The Divine Office of the Kitchen
Lord of the pots and pipkins, since I have no time to be
A saint by doing lovely things and vigilling with Thee,
By watching in the twilight dawn, and storming Heaven's gates,
Make me a saint by getting meals, and washing up the plates!
Lord of the pots and pipkins, please, I offer Thee my souls,
The tiresomeness of tea leaves, and the sticky porridge bowls!
Remind me of the things I need, not just to save the stairs,
But so that I may perfectly lay tables into prayers.
Accept my roughened hands because I made them so for Thee!
Pretend my dishmop is a bow, which heavenly harmony
Makes on a fiddle frying pan; it is so hard to clean,
And, ah, so horrid! Hear, dear Lord, the music that I mean!
Although I must have Martha's hands, I have a Mary mind,
And when I black the boots, I try Thy sandals, Lord, to find.
I think of how they trod our earth, what time I scrub the floor.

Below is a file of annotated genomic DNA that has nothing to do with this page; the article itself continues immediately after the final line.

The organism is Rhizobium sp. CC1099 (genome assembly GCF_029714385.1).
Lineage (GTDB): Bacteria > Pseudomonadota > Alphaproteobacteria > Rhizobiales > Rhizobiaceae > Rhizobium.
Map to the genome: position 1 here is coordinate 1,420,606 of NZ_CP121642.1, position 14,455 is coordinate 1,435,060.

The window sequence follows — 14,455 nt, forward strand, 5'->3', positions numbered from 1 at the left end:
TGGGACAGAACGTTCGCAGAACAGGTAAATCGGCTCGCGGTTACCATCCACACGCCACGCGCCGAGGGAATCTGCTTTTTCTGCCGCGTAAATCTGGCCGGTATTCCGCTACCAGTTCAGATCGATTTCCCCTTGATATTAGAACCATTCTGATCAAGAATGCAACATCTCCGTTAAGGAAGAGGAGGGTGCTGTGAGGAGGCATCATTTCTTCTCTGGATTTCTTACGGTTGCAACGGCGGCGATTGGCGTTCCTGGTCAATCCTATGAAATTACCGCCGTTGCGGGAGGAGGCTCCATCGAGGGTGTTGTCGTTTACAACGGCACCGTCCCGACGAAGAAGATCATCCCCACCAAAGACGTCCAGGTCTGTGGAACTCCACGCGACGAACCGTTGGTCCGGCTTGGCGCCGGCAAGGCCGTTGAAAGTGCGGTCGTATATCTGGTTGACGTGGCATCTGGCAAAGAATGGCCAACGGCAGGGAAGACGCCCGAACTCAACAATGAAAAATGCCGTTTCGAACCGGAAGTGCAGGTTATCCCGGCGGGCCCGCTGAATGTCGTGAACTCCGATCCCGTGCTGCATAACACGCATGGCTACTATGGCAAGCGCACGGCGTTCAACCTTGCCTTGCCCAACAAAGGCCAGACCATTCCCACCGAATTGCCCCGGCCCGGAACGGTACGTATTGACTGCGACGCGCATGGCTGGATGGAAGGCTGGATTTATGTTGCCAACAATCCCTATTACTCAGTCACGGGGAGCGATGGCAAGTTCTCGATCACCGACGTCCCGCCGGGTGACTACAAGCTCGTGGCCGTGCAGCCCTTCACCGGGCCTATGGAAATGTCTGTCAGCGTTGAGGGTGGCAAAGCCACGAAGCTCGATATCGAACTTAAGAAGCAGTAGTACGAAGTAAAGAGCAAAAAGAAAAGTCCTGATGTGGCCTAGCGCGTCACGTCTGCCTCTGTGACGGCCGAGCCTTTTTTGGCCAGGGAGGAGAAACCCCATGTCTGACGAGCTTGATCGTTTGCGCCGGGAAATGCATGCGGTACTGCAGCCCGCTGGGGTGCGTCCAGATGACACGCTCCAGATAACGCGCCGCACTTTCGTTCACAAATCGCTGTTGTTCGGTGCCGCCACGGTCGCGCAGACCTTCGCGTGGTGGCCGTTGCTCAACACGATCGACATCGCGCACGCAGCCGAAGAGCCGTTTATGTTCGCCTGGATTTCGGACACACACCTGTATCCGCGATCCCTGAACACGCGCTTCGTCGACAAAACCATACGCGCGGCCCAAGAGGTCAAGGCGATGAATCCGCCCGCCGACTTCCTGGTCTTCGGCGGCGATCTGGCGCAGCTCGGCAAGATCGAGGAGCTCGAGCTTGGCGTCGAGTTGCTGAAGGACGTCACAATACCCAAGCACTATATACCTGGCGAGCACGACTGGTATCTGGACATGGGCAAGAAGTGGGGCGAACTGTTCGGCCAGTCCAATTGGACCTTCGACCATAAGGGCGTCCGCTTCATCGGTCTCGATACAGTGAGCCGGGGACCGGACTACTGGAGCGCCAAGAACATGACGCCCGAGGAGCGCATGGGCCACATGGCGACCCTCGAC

Accept this meditation when I haven't time for more!
Vespers and Compline come to pass by washing supper things,
And, mostly I am very tired; and all the heart that sings
About the morning's work, is gone, before me into bed.
Lend me, dear Lord, Thy Tireless Heart to work in me instead!
My matins are said overnight to praise and bless Thy Name
Beforehand for tomorrow's work, which will be just the same;
So that it seems I go to bed still in my working dress,
Lord make Thy Cinderella soon a heavenly Princess.
Warm all the kitchen with Thy Love and light it with Thy Peace!
Forgive the worrying, and make the grumbling words to cease.
Lord, who laid Breakfast on the shore, forgive the world which saith
"Can any good thing come to God out of poor Nazareth?"
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(The origin of this poem is undetermined as this is being published. It was read at the conclusion of the homily today, as given by the Reverend Franklyn Martin McAfee, DD, at the Church of Saint John the Beloved in McLean, Virginia. For what it is worth, "pipkins" is another word for "pans.")